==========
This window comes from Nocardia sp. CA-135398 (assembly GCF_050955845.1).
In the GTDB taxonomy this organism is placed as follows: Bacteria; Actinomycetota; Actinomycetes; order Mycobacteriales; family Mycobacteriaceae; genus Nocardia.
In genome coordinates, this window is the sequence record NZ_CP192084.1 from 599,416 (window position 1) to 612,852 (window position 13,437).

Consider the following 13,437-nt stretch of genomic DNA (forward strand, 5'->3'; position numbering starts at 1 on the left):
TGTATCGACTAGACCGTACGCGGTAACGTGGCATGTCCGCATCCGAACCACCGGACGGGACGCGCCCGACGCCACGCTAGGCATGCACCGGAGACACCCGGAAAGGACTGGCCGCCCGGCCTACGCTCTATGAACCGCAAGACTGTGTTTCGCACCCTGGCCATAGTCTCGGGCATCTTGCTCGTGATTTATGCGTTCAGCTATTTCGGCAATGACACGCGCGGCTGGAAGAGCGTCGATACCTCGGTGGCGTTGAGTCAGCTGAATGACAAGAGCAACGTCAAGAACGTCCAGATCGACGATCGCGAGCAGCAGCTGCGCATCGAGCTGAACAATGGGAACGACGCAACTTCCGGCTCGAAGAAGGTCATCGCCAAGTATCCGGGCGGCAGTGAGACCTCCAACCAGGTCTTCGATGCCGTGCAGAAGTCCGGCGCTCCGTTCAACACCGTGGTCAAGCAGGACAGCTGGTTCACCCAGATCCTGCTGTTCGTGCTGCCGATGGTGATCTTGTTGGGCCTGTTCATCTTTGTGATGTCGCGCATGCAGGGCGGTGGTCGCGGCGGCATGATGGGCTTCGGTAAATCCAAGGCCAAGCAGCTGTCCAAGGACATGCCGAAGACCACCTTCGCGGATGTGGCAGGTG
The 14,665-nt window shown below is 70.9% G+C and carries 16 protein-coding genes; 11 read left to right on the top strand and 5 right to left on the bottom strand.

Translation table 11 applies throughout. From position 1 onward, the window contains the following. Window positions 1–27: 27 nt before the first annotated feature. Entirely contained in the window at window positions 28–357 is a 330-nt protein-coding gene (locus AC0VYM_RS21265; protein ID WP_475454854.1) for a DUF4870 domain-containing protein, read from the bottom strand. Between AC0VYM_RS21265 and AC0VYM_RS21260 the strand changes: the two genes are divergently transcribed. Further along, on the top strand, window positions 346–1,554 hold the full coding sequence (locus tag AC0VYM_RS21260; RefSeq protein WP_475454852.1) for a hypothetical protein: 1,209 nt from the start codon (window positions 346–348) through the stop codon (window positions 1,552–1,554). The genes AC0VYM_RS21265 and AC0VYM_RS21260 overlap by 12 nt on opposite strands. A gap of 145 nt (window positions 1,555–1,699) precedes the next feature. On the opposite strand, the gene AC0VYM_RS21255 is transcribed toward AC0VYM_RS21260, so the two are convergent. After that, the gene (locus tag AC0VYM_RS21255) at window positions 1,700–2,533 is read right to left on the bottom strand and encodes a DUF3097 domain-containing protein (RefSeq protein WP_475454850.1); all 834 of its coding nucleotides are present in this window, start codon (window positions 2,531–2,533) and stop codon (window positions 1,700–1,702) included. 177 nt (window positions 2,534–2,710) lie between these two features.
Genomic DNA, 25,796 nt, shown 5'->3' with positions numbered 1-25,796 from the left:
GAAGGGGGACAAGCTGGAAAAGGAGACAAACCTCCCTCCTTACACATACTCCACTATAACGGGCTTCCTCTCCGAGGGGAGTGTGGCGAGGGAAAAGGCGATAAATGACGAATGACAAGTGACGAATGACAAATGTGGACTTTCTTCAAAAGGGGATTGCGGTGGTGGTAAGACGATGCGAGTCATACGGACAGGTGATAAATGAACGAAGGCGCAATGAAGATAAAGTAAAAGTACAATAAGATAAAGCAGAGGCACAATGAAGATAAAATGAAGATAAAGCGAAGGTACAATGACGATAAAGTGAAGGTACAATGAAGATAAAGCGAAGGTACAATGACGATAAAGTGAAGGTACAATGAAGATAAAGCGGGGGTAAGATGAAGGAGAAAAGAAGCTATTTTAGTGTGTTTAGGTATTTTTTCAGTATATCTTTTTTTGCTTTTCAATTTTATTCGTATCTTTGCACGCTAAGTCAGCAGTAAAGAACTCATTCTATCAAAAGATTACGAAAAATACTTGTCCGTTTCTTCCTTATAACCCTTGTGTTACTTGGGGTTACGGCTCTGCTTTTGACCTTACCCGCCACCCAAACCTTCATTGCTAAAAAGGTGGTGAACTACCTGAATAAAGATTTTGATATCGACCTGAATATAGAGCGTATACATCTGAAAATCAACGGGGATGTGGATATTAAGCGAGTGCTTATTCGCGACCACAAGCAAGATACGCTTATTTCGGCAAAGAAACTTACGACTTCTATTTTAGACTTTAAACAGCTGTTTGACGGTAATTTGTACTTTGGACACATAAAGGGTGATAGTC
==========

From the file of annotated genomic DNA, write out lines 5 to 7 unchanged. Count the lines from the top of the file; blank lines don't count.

TGTATCGACTAGACCGTACGCGGTAACGTGGCATGTCCGCATCCGAACCACCGGACGGGACGCGCCCGACGCCACGCTAGGCATGCACCGGAGACACCCGGAAAGGACTGGCCGCCCGGCCTACGCTCTATGAACCGCAAGACTGTGTTTCGCACCCTGGCCATAGTCTCGGGCATCTTGCTCGTGATTTATGCGTTCAGCTATTTCGGCAATGACACGCGCGGCTGGAAGAGCGTCGATACCTCGGTGGCGTTGAGTCAGCTGAATGACAAGAGCAACGTCAAGAACGTCCAGATCGACGATCGCGAGCAGCAGCTGCGCATCGAGCTGAACAATGGGAACGACGCAACTTCCGGCTCGAAGAAGGTCATCGCCAAGTATCCGGGCGGCAGTGAGACCTCCAACCAGGTCTTCGATGCCGTGCAGAAGTCCGGCGCTCCGTTCAACACCGTGGTCAAGCAGGACAGCTGGTTCACCCAGATCCTGCTGTTCGTGCTGCCGATGGTGATCTTGTTGGGCCTGTTCATCTTTGTGATGTCGCGCATGCAGGGCGGTGGTCGCGGCGGCATGATGGGCTTCGGTAAATCCAAGGCCAAGCAGCTGTCCAAGGACATGCCGAAGACCACCTTCGCGGATGTGGCAGGTG
The 14,665-nt window shown below is 70.9% G+C and carries 16 protein-coding genes; 11 read left to right on the top strand and 5 right to left on the bottom strand.

Translation table 11 applies throughout. From position 1 onward, the window contains the following. Window positions 1–27: 27 nt before the first annotated feature. Entirely contained in the window at window positions 28–357 is a 330-nt protein-coding gene (locus AC0VYM_RS21265; protein ID WP_475454854.1) for a DUF4870 domain-containing protein, read from the bottom strand. Between AC0VYM_RS21265 and AC0VYM_RS21260 the strand changes: the two genes are divergently transcribed. Further along, on the top strand, window positions 346–1,554 hold the full coding sequence (locus tag AC0VYM_RS21260; RefSeq protein WP_475454852.1) for a hypothetical protein: 1,209 nt from the start codon (window positions 346–348) through the stop codon (window positions 1,552–1,554). The genes AC0VYM_RS21265 and AC0VYM_RS21260 overlap by 12 nt on opposite strands. A gap of 145 nt (window positions 1,555–1,699) precedes the next feature. On the opposite strand, the gene AC0VYM_RS21255 is transcribed toward AC0VYM_RS21260, so the two are convergent. After that, the gene (locus tag AC0VYM_RS21255) at window positions 1,700–2,533 is read right to left on the bottom strand and encodes a DUF3097 domain-containing protein (RefSeq protein WP_475454850.1); all 834 of its coding nucleotides are present in this window, start codon (window positions 2,531–2,533) and stop codon (window positions 1,700–1,702) included. 177 nt (window positions 2,534–2,710) lie between these two features.